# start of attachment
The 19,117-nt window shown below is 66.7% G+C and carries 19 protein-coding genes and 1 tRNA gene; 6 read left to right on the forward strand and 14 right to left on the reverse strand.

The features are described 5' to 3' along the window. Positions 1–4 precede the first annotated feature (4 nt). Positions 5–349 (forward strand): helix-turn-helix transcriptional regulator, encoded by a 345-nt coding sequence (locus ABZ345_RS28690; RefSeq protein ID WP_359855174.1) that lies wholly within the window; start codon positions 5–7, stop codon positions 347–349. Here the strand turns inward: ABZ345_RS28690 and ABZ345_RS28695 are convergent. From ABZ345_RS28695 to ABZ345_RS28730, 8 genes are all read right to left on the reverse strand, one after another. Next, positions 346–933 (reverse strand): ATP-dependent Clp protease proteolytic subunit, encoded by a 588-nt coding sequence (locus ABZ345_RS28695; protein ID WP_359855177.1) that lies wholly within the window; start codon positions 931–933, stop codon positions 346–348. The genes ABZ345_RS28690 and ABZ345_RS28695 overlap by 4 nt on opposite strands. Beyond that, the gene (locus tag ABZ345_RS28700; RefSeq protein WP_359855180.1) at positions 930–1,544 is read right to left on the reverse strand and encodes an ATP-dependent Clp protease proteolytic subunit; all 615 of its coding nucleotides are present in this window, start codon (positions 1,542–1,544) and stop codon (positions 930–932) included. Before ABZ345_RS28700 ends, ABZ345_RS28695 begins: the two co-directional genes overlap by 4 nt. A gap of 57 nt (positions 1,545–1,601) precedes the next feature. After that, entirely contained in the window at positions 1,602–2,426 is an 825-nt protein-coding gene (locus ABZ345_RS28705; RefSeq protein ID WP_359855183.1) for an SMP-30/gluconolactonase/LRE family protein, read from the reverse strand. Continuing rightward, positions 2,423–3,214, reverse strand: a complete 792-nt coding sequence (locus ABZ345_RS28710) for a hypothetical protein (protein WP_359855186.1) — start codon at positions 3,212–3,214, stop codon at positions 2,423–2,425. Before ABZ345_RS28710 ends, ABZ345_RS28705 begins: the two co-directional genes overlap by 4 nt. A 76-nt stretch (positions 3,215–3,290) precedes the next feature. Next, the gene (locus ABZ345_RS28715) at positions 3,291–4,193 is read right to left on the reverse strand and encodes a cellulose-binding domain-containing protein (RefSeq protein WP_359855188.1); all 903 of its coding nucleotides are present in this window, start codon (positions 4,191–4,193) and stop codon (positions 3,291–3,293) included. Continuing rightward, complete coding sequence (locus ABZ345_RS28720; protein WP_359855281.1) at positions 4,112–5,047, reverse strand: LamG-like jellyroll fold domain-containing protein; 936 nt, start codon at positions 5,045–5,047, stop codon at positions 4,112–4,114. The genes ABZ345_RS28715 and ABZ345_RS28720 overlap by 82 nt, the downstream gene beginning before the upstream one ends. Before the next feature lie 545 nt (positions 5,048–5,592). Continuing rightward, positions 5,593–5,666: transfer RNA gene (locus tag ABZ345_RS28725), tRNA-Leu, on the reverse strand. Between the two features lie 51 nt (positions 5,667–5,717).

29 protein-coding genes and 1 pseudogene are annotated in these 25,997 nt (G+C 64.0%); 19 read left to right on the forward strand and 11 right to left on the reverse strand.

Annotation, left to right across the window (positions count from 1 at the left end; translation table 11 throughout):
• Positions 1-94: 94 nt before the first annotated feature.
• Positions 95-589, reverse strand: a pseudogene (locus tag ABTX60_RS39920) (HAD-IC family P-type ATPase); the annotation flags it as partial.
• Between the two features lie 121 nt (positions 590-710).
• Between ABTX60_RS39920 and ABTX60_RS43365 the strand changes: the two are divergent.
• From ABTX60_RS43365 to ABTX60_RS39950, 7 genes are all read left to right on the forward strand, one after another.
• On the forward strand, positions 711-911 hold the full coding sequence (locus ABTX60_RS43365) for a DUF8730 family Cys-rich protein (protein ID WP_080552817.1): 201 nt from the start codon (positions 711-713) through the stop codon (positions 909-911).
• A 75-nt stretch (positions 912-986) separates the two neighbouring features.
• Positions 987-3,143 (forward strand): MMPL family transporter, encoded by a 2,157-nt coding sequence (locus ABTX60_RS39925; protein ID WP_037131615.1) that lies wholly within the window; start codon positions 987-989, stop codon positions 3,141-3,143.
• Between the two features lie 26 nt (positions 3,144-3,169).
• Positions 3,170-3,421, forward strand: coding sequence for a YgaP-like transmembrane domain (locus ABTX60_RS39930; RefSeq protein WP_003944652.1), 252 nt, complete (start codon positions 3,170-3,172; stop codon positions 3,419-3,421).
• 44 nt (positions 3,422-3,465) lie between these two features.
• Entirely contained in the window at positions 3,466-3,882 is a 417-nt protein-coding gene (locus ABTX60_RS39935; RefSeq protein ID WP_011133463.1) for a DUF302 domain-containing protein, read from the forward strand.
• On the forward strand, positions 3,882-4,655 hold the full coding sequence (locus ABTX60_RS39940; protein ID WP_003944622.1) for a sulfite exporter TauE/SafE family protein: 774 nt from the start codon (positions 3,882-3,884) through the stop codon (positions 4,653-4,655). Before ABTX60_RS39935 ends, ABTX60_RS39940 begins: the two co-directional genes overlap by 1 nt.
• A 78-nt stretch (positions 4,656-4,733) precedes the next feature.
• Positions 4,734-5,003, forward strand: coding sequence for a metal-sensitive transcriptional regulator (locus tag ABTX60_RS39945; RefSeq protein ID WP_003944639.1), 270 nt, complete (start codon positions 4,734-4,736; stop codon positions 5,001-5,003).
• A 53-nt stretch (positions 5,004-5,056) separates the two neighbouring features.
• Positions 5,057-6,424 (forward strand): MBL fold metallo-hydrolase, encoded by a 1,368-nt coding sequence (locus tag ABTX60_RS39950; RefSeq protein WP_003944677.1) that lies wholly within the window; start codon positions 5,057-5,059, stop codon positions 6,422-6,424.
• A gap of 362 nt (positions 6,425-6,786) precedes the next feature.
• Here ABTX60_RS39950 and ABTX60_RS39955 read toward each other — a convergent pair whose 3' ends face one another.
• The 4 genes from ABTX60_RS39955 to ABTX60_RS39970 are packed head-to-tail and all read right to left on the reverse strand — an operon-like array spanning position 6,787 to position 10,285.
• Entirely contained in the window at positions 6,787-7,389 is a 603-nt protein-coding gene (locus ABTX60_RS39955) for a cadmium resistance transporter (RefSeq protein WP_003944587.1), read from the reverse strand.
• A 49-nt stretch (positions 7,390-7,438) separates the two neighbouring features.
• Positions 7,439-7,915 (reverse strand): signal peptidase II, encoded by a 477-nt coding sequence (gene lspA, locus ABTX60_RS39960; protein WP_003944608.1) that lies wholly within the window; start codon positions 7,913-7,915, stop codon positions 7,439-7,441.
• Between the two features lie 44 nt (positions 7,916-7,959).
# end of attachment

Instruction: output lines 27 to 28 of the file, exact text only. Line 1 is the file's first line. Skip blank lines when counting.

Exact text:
• Positions 7,439-7,915 (reverse strand): signal peptidase II, encoded by a 477-nt coding sequence (gene lspA, locus ABTX60_RS39960; protein WP_003944608.1) that lies wholly within the window; start codon positions 7,913-7,915, stop codon positions 7,439-7,441.
• Between the two features lie 44 nt (positions 7,916-7,959).